Algebra to Geometry: Functions, Cartesian Coordinates, and Graphs

Algebra to Geometry: Functions, Cartesian Coordinates, and Graphs


In mathematics, a function represents a causal relationship between “input” and “output.” For example, the area \(A\) of a square of side length \(s\) is given by the formula \(A = s^{2}\), read “\(A\) equals \(s\) squared.” If \(s\) is known, the area is determined. The name of the algebraic operation, squaring, matches its geometric meaning.

We may view the area of a square as “a function of” the side length \(s\). We use a letter such as \(f\) to denote the relationship by which the side length determines the area, and write \(A = f(s)\). Here, concretely, \(f\) stands for the operation of multiplying a real number by itself. We may signify this with the formula \(f(s) = s^{2}\), read “\(f\) of \(s\) equals \(s\) squared.”

To separate notation from a particular application, we generally denote the input of a function by \(x\) and the corresponding output by \(y\). The formula \(y = f(x)\), read “\(y\) equals \(f\) of \(x\),” says that if \(x\) is an input of \(f\), then \(y\) is the corresponding output.

Cartesian Coordinates

A function can be represented geometrically by a picture known as its “graph.” To describe the graph, we'll first develop a way to translate between algebra and geometry by representing pairs of real numbers as points in a plane.

We start by drawing a horizontal number line and a vertical number line, meeting at their common \(0\) points, below left. These number lines define Cartesian coordinates whose origin is the crossing point.

Cartesian coordinates in the plane

A pair of real numbers \((x, y)\) is the “Cartesian address” of the point located at position \(x\) on the horizontal axis and at position \(y\) on the vertical axis, right.

The pairs \((x, y)\) and \((y, x)\) are different unless \(x = y\). For this reason, mathematicians usually speak of ordered pairs.

Cartesian coordinates are a “dictionary” between pairs of real numbers (algebra) and points in the plane (geometry). Every pair \((x, y)\) specifies a unique plane location. Every point in the plane has a unique Cartesian address.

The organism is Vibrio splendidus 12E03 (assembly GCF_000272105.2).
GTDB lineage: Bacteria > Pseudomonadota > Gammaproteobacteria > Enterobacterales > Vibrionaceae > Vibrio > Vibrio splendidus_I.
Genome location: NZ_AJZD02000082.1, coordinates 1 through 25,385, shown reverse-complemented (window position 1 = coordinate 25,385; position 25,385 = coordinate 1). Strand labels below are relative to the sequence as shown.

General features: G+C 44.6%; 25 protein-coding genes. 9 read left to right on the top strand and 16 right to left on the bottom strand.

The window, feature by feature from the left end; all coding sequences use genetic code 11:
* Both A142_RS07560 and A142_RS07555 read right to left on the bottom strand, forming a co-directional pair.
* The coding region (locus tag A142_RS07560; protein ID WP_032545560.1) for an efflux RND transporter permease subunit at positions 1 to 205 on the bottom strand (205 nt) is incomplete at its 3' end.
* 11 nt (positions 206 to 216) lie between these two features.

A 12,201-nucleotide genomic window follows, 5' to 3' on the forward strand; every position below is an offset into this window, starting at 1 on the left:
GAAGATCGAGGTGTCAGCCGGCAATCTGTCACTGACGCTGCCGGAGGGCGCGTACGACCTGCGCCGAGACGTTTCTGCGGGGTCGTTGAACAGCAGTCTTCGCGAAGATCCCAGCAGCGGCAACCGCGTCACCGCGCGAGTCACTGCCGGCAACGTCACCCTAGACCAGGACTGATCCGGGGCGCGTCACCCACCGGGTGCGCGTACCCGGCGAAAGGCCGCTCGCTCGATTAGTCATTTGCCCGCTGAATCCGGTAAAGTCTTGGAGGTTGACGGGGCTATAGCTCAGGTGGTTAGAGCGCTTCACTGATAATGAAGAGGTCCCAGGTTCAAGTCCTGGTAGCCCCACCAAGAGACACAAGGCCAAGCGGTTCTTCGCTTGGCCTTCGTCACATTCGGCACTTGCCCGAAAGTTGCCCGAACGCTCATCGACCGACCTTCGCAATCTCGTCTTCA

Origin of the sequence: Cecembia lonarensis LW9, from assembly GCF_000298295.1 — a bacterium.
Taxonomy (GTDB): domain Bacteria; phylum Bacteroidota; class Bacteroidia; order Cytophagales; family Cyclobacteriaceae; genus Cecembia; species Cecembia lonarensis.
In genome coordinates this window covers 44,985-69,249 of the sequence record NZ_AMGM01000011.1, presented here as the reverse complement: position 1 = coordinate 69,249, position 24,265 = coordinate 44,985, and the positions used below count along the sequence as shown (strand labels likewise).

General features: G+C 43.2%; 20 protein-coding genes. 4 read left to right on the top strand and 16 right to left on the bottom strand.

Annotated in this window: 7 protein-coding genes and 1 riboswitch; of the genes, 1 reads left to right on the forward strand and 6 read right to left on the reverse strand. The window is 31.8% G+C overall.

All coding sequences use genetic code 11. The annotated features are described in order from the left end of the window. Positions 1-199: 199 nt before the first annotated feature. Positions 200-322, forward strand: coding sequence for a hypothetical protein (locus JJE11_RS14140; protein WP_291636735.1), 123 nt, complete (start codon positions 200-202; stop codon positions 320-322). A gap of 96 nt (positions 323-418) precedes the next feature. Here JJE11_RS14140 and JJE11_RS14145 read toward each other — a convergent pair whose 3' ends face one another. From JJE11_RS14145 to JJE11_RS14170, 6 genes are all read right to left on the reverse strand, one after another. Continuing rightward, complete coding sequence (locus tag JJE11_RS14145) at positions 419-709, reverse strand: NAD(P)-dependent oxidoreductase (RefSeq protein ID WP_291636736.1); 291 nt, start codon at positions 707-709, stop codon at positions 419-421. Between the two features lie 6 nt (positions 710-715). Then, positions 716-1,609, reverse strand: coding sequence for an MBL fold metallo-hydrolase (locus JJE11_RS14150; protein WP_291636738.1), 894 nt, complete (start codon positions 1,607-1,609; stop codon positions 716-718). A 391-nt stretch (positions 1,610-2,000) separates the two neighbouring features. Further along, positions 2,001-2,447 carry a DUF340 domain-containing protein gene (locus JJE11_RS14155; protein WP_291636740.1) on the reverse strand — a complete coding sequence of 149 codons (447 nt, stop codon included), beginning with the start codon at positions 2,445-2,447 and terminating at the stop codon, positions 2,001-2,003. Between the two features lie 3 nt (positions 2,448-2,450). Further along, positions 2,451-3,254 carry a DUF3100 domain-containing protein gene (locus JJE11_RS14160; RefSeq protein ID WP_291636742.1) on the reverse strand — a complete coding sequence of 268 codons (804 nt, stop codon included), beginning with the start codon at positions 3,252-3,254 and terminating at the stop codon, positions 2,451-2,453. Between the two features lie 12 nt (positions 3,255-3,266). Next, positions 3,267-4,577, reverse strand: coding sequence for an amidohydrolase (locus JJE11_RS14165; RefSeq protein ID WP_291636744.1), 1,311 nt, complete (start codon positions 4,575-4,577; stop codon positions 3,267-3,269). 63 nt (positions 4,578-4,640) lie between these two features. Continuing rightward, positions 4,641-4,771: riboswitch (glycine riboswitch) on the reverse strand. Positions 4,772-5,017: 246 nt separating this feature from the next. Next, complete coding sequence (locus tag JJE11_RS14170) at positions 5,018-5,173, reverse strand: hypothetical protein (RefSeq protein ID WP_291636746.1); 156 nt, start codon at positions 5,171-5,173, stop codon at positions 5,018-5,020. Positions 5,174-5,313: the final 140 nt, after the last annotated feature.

We now have the means to convert a function (loosely, an algebraic rule) into geometry (its graph).


The graph of a function \(f\) is the set of all pairs \((x, y)\) with \(x\) an input of \(f\) and \(y = f(x)\) the corresponding output. The graph of a function encodes, in picture form, information about all possible inputs and their corresponding outputs.

For the area function, the inputs and outputs are positive real numbers. For illustration, let's restrict our attention to squares whose side is between \(0\) and \(1\) unit. Practically, we select a possible input \(x\), calculate the corresponding output \(y = f(x)\), here \(y = x^{2}\), and plot the resulting point \((x, y)\). Once we see the general shape of the graph we sketch in a curve. For example, we might create a “table of values”: \[ \begin{array}{l|*{7}{l}} x & 0 & 1 & 0.5 & 0.25 & 0.75 & 0.125 & \cdots \\ \hline x^{2} & 0 & 1 & 0.25 & 0.0625 & 0.5625 & 0.015625 & \cdots \\ \end{array} \] Successively plotting gives pictures something like:

Graphing a function by plotting points

The final curve, mathematically comprisingly infinitely many pairs, one for each of infinitely many possible inputs, is the graph. The horizontal axis represents inputs and the vertical axis represents outputs.

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